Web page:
NASA engineers test rotor reentry
NASA engineers hope to prove spacecraft can land under rotors, autorotating to a soft landing in exactly the same fashion as a helicopter. The concept is being developed first at a small scale, with a series of small models drop tested inside the massive Vehicle Assembly Building at Kennedy Space Center, using some basic technology provided by the hobby industry: a radio-controlled helicopter kit.
Jeff Hagen, an engineer based at the Johnson Space Center, said autorotation has a significant advantage over parachute recovery: The landing can be much softer and precisely controlled. A spacecraft of the future that deploys rotors (after slowing to subsonic speed in the atmosphere) could touch down on a specific target at near-zero vertical and horizontal speed, a distinct advantage over parachute-aided landings that are safe for humans and basic cargo, but bad for some of the more sensitive experiments carried aboard the International Space Station. Hagen said rotors offer another advantage: relative simplicity, when compared to the parachute and rocket-assisted landing system developed to put the rover Curiosity on Mars, or the combination of rockets, parachutes, and airbags used on previous Martian missions, for example.
“We certainly don’t anticipate that this is something that would require decades of intense effort,” Hagen said.
There are technical challenges, particularly when it comes to stowing and deploying the rotor blades during launch and flight. Engineers have only begun to devise telescoping rotors that can neatly stow away beneath the aeroshell, starting first with a basic proof-of-concept test—using scale models that incorporate off-the-shelf parts from hobby shops.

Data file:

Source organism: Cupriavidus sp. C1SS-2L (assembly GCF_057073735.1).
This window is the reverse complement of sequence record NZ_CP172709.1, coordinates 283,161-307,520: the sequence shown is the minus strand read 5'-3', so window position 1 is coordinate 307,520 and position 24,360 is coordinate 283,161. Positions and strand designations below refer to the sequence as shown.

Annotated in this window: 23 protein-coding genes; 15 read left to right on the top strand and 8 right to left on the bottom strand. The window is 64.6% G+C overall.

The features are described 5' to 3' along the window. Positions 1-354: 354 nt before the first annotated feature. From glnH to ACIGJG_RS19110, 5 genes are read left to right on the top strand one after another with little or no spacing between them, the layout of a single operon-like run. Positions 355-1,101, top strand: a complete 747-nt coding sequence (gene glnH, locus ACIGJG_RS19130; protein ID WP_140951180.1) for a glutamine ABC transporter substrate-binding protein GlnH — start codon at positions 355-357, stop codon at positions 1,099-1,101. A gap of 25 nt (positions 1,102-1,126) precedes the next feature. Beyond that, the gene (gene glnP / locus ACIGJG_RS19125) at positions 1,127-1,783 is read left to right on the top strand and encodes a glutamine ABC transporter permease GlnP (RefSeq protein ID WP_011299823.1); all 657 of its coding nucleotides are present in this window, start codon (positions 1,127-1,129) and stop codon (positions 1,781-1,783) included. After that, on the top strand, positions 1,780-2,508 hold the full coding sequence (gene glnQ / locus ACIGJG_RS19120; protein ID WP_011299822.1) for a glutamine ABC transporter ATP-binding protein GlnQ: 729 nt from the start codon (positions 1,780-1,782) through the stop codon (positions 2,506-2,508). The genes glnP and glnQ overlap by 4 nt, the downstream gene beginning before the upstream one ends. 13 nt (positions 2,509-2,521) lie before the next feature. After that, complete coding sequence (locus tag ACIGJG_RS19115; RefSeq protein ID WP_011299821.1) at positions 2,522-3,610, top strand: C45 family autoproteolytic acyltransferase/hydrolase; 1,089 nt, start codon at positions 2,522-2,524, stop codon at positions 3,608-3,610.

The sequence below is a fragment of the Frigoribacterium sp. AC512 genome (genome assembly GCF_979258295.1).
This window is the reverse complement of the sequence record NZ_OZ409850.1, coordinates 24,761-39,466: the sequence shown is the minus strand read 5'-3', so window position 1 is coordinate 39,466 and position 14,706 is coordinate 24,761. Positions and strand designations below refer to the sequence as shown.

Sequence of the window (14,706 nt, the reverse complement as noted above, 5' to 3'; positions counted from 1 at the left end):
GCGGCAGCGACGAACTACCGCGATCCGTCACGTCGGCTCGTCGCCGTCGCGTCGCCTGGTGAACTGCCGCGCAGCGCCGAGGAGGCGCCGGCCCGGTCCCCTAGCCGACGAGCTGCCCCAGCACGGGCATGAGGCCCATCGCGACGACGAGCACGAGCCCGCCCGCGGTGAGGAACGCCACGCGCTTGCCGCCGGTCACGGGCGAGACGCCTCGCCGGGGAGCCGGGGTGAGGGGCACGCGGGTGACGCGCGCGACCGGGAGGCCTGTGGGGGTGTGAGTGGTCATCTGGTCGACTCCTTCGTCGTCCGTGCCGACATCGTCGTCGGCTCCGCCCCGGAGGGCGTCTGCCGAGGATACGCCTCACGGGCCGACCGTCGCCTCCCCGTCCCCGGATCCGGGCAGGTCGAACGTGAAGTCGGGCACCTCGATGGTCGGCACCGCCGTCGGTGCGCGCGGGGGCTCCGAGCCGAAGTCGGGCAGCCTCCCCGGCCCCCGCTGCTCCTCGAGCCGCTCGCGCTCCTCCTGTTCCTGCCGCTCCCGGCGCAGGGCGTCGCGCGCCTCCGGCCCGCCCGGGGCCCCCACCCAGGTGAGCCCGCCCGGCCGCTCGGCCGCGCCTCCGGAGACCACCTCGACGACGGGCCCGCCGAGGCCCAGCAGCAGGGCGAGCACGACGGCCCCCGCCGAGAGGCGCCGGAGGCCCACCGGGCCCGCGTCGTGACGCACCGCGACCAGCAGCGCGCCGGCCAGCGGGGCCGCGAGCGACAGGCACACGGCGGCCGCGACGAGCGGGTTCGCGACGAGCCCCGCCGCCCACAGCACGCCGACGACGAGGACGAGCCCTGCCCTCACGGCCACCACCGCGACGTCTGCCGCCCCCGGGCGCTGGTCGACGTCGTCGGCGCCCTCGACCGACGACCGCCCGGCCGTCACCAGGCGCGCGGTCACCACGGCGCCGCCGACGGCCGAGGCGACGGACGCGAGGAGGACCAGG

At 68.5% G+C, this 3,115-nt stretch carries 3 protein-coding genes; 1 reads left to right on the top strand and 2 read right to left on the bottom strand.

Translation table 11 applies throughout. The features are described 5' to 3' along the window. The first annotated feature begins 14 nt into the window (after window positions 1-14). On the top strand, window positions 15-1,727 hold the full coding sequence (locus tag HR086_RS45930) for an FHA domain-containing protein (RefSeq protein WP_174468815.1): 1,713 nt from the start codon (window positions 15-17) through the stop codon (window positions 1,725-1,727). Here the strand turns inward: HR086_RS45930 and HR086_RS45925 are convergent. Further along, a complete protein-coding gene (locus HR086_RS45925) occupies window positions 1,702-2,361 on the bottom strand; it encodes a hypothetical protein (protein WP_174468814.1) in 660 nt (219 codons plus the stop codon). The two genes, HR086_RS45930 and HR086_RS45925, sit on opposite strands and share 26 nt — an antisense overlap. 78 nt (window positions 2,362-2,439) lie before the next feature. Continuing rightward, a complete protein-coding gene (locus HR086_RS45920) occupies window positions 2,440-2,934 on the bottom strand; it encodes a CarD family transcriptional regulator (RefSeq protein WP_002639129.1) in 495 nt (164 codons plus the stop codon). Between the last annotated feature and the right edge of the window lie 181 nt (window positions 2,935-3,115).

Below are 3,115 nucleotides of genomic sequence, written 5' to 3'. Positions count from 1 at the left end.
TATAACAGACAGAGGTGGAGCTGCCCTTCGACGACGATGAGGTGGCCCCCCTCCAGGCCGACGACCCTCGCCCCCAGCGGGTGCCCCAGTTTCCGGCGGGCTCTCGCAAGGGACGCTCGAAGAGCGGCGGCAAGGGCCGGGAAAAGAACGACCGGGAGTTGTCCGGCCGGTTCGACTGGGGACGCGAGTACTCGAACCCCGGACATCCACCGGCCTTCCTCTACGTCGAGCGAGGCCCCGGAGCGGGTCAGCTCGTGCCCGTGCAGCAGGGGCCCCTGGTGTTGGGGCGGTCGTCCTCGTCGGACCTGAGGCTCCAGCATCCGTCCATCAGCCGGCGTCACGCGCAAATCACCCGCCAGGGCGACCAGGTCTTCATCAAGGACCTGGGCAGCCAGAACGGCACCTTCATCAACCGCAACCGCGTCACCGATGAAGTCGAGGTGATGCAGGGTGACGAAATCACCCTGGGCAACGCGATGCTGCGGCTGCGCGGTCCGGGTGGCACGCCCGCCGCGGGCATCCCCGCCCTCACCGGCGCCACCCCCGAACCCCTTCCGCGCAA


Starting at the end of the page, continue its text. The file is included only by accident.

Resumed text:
“We’re operating, essentially, on a shoestring budget,” Hagen said. Students in a senior design class at Rice University in Houston have been called on to pitch in, and NASA engineer Jim Meehan took a crash course, so to speak, in flying helicopters.
“I actually did a Google search on how to do an autorotation landing,” Meehan recalled. In a series of recent tests, models were dropped from the upper levels of the Vehicle Assembly Building at Kennedy Space Center, starting 480 feet up with Meehan perched on a platform about halfway down controlling the rotor pitch (collective) using a standard radio controller. In the early tests, the model was connected to a guide wire, with foam padding at the base in case the landing was a little off. Future tests are planned that will push pilot skills a little farther with free flight. The ultimate system will likely be controlled by a computer for unmanned vehicles, though manned spacecraft will likely offer the astronauts on board some degree of control over the autorotation landing.
Rotors could also be used to recover spent rocket boosters, and just about anything else that benefits from a soft landing after reentry.
If the concept sounds familiar, that’s because it is. Engineers considered using rotors to land Apollo capsules; more recently, a private company called Rotary Rocket attempted to create a spacecraft that used rotors for more than just landing. The Roton, which wound up on display at Mojave Spaceport after the company went bust in 2001, was to have used a combination of rotor and rocket for takeoff and climb, as well as landing.
“That had a lot of challenges to it,” Hagen noted.
November 13, 2012